- Jason Clark
"A Time to Kill" will be adapted for Broadway, marking the first time one of John Grisham's legal thrillers has made it to the stage. The new version will be written by Rupert Holmes, who is probably best known for penning the hit song "Escape (The Piña Colada Song)" that was featured prominently in "Shrek." Holmes' oeuvre extends beyond catchy pop numbers, however. He won a Tony Award for his comic musical "The Mystery of Edwin Drood" and a Drama Desk honor for the musical mystery "Curtains." That said, the tale of »
- Brent Lang
New York — The Cyndi Lauper-scored "Kinky Boots" has earned a leading 13 Tony Award nominations, with the British import "Matilda: The Musical" close behind with 12. Tom Hanks, making his Broadway debut, earned a nod as leading man in a play.
"Kinky Boots" is based on the 2005 British movie about a real-life shoe factory that struggles until it finds new life in fetish footwear. Lauper's songs and a story by Harvey Fierstein have made it a crowd-pleaser.
"I walked my dog early this morning so I'd be back in time to listen to the announcement. It's so great. It's so great. I'm done crying a little bit. But I'm still thrilled and a little stunned," Lauper said.
The haul did not match the record number of nominations for a musical, which is 15, set by "The Producers" in 2001 and "Billy Elliot" in 2009. "The Book of Mormon" nabbed 14 Tony nods in 2011.
"Lucky Guy, »
The third set of American Idol auditions takes us to Charlotte, where we're promised the catfight of the decade between judges Mariah Carey and Nicki Minaj (Take That, Simon and Paula!). It remains to be seen how much they actually dislike each other, but we should get some serious insight into that in the next two hours. The "feud" has been largely disappointing so far, but this is apparently the week where the judges overshadow the talent (and thankfully the awful singers).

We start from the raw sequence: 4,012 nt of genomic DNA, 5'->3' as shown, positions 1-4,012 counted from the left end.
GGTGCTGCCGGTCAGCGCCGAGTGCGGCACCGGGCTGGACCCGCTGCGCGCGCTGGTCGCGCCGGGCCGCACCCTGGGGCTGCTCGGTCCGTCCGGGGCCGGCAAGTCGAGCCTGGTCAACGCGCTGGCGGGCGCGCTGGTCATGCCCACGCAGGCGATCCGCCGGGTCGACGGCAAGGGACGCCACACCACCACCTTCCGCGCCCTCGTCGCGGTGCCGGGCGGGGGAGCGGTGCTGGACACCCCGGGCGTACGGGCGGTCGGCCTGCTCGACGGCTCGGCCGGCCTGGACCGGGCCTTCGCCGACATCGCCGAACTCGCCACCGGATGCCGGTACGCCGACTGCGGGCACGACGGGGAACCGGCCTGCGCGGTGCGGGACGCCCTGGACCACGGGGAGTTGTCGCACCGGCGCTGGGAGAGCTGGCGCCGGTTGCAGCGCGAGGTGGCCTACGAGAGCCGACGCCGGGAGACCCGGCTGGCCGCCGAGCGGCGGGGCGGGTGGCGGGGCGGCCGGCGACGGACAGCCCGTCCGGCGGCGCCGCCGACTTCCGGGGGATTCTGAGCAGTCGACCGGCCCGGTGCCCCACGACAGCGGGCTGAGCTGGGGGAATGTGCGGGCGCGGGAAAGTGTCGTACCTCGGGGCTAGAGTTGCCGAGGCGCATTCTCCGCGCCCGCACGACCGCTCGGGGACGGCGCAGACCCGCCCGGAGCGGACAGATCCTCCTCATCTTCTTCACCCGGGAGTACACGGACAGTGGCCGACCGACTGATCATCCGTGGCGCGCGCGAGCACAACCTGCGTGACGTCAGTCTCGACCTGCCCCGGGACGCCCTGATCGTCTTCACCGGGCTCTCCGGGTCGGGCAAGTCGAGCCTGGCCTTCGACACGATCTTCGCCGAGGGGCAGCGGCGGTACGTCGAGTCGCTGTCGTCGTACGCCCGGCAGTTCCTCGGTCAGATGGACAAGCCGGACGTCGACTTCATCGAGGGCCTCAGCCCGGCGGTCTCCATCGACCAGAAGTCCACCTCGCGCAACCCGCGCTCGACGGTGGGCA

Ryan Seacrest kicks things off in a Nascar racecar, where he cheerfully listens to Rupert Holmes' "Escape (The Pina Colada Song)" while frenzied drivers race to the finish around him. If you've never paid attention to the lyrics of that song, it is one of the most horrible songs ever written. The first line is "I was tired of my lady," and it's all about a dude »
12 items from 2013
IMDb.com, Inc. takes no responsibility for the content or accuracy of the above news articles, Tweets, or blog posts. This content is published for the entertainment of our users only. The news articles, Tweets, and blog posts do not represent IMDb's opinions nor can we guarantee that the reporting therein is completely factual. Please visit the source responsible for the item in question to report any concerns you may have regarding content or accuracy.See our NewsDesk partners